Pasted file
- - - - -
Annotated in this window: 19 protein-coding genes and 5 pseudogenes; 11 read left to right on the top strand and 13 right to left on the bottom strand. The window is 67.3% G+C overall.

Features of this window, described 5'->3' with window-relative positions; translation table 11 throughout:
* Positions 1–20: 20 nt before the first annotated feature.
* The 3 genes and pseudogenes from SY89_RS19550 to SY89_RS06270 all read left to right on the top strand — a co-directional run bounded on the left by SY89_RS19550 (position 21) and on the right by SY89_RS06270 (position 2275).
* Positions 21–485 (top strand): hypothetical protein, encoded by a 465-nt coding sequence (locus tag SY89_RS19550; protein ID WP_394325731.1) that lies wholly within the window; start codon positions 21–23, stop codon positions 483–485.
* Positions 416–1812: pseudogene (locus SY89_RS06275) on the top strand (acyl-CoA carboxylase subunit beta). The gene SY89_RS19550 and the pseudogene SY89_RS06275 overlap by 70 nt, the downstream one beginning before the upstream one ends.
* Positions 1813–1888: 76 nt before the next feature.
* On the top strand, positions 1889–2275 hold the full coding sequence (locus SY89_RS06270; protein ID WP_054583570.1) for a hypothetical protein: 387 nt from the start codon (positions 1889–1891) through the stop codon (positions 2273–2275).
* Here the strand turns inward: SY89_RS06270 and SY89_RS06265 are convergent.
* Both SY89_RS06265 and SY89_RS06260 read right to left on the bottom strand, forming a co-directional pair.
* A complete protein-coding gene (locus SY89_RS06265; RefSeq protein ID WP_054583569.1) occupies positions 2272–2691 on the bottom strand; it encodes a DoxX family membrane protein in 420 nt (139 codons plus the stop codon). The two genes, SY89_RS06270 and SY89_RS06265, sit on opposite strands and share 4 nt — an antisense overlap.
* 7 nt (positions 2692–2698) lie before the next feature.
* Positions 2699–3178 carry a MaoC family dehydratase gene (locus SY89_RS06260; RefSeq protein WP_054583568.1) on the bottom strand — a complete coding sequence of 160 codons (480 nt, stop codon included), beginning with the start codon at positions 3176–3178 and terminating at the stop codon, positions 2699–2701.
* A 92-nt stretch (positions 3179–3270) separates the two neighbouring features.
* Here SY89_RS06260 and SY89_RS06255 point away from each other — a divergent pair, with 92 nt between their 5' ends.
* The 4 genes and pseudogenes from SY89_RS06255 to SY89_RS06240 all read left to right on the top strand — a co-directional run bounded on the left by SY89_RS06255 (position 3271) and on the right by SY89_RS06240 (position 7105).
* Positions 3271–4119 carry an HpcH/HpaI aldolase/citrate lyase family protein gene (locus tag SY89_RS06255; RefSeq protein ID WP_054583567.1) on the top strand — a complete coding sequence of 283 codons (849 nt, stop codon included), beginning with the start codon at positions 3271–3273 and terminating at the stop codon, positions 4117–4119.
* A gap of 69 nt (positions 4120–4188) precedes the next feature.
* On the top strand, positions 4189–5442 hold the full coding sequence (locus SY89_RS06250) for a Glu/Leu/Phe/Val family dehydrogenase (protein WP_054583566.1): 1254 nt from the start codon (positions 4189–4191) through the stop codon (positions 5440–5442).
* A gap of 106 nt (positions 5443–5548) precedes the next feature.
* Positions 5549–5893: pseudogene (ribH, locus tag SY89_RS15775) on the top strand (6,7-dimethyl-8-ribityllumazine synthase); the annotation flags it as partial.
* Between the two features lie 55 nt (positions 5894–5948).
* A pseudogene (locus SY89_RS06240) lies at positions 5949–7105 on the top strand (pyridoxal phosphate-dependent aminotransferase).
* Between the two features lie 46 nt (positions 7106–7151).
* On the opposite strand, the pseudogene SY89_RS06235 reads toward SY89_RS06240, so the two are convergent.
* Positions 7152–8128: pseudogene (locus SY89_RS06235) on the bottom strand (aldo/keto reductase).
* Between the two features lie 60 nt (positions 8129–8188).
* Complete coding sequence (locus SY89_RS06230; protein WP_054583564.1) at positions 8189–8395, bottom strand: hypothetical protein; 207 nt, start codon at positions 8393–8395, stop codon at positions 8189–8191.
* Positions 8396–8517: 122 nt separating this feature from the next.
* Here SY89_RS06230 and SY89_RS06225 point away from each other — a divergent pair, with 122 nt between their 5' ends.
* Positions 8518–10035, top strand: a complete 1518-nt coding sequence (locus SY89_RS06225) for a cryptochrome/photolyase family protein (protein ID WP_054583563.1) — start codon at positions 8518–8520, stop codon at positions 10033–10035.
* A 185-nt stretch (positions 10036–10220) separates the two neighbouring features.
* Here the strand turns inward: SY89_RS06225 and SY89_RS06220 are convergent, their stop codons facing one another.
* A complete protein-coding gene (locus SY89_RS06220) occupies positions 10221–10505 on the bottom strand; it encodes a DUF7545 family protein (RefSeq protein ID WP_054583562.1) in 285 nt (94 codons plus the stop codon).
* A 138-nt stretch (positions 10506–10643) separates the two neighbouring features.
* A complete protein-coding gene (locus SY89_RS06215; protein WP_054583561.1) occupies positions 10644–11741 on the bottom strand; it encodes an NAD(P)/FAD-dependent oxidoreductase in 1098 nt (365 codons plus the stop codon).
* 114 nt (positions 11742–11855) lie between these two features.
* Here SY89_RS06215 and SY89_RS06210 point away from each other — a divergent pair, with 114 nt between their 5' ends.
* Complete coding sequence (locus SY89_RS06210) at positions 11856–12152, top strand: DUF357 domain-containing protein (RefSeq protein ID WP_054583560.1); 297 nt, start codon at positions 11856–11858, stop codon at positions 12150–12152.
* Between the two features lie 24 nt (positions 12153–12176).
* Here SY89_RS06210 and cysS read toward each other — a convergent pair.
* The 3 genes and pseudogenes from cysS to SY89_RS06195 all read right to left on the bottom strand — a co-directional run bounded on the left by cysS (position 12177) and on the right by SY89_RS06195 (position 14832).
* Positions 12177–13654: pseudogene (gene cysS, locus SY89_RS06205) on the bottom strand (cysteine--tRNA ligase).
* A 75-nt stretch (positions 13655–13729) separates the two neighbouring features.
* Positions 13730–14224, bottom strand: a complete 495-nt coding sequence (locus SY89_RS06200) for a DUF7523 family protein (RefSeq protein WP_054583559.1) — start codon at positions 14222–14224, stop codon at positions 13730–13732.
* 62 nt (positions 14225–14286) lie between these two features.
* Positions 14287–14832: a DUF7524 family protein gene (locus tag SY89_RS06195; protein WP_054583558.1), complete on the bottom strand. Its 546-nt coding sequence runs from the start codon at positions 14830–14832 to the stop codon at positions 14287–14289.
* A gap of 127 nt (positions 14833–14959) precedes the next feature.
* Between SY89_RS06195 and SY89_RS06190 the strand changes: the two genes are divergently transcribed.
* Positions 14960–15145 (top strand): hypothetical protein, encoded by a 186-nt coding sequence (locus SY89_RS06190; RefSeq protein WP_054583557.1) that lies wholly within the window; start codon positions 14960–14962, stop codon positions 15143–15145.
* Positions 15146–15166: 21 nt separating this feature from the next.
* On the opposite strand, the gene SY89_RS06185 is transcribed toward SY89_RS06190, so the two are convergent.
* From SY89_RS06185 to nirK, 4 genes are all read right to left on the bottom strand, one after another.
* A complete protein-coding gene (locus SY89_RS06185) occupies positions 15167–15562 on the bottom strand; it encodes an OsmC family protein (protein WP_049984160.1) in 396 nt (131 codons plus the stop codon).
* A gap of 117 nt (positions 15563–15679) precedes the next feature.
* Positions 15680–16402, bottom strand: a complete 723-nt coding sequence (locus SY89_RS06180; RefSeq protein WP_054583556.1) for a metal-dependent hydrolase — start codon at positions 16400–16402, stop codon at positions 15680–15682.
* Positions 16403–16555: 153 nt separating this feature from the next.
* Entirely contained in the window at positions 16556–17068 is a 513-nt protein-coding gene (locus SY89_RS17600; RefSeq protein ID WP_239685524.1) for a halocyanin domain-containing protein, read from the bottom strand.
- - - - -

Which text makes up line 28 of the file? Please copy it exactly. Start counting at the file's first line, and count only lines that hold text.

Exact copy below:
* Complete coding sequence (locus SY89_RS06230; protein WP_054583564.1) at positions 8189–8395, bottom strand: hypothetical protein; 207 nt, start codon at positions 8393–8395, stop codon at positions 8189–8191.